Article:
She was also chosen as secretary general of the youth wing of the European People’s Party, which represents more than a million youth members of Christian Democrat and conservative parties in the EU. It was a role which saw her based part-time in Brussels helping to formulate policy reflective of younger EPP members: while there she was one of the initiators of a Europe-wide campaign supporting democratic principles in Belarus.
Lynch has a degree in law and Irish and works as a solicitor in Cork city. Her main interests are agriculture and rural affairs as well as adult disability health services. Her electoral area of Macroom is mainly in the Cork North West constituency. She says she would like to stand for the Dáil in future “if the opportunity arises”.
Green Party Senator
Pauline O’Reilly is one of four Green senators – along with Róisín Garvey, Pippa Hackett and Vincent P Martin – who came close to winning a seat in the 2020 general election but fell short in the end.
She was first elected to Galway City Council in 2019, as part of a mini surge by the Greens in the county. In theory, artsy and liberal Galway would be a natural fit for the Green Party but its candidates have failed to get over the line. O’Reilly’s fate in 2020 was no different.
Subsequently elected to the Seanad, she was an out-and-out Eamon Ryan loyalist during the divisive internal rows and was not shy in expressing her views. For example, she was one of the co-signatories of a contentious motion of no confidence in party chairwoman Hazel Chu after she sought an independent nomination to the Seanad. Therefore, within the party, she is not everyone’s cup of lemon tea.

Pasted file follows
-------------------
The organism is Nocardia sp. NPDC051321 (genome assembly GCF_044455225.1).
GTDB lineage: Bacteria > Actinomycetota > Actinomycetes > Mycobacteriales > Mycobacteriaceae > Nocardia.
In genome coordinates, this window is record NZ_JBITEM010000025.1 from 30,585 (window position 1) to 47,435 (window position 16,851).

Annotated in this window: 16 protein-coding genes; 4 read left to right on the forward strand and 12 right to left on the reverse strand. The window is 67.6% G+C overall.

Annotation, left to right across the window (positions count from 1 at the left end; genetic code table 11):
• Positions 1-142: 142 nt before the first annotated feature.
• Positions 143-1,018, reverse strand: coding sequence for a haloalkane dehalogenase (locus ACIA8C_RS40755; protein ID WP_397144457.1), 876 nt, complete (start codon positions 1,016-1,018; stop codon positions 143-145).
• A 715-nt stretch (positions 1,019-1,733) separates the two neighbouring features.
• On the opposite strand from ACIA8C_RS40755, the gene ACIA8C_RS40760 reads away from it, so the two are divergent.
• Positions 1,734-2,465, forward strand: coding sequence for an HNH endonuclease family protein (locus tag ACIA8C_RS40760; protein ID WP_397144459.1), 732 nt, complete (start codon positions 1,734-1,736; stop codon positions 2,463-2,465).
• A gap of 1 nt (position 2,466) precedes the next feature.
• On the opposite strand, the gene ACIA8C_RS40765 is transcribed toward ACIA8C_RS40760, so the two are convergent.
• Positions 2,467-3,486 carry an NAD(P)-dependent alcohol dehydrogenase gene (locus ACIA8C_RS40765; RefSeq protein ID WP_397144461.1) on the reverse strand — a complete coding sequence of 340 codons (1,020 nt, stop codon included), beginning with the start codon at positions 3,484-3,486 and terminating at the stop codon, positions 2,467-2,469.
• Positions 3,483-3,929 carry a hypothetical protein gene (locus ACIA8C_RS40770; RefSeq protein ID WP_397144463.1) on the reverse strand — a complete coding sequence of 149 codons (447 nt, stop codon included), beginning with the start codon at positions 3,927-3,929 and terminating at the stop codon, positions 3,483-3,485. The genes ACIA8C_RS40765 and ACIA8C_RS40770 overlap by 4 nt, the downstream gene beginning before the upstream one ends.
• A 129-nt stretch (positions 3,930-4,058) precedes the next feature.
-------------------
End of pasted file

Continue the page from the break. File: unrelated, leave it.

O’Reilly, who worked as a solicitor, was chairwoman of the Steiner school movement in Galway (as was Garvey in Co Clare) before her election. As a Senator, she has campaigned to provide free contraceptives to younger women and has been an activist on liberal issues and, of course, climate. After mounting a high-profile campaign that saw her visit virtually every constituency in the country, she was recently elected as the chair of the party*. Her profile nationally is expected to rise.
By Andrea Cleary
It’s probably no longer fair to say that Irish hip hop is “having a moment” – it’s been “having a moment” arguably since Rusangano Family took home the Choice Prize in 2017, and plenty of pioneers of the sound went unrecognised in the years prior. No, Irish rap is here to stay. Thankfully, there’s more variety these days than ever, with rap acts crossing over into pop music, collaborating with traditional Irish singers and, as Clondalkin-born artist Selló indicates, nurturing a burgeoning drill scene that stretches the breadth of the island.
“That’s my buachaill, that’s my bro,” Selló announces on his 2021 single As Gaeilge over a Celtic beat, throwing in the odd cúpla focail as a means to root the drill sound in home soil. Identity has been a major theme in Ireland’s emerging rap artists, particularly how Black Irishness is celebrated, and Selló seems like a sure bet to be the first Irish drill artist to get national radio play in the country.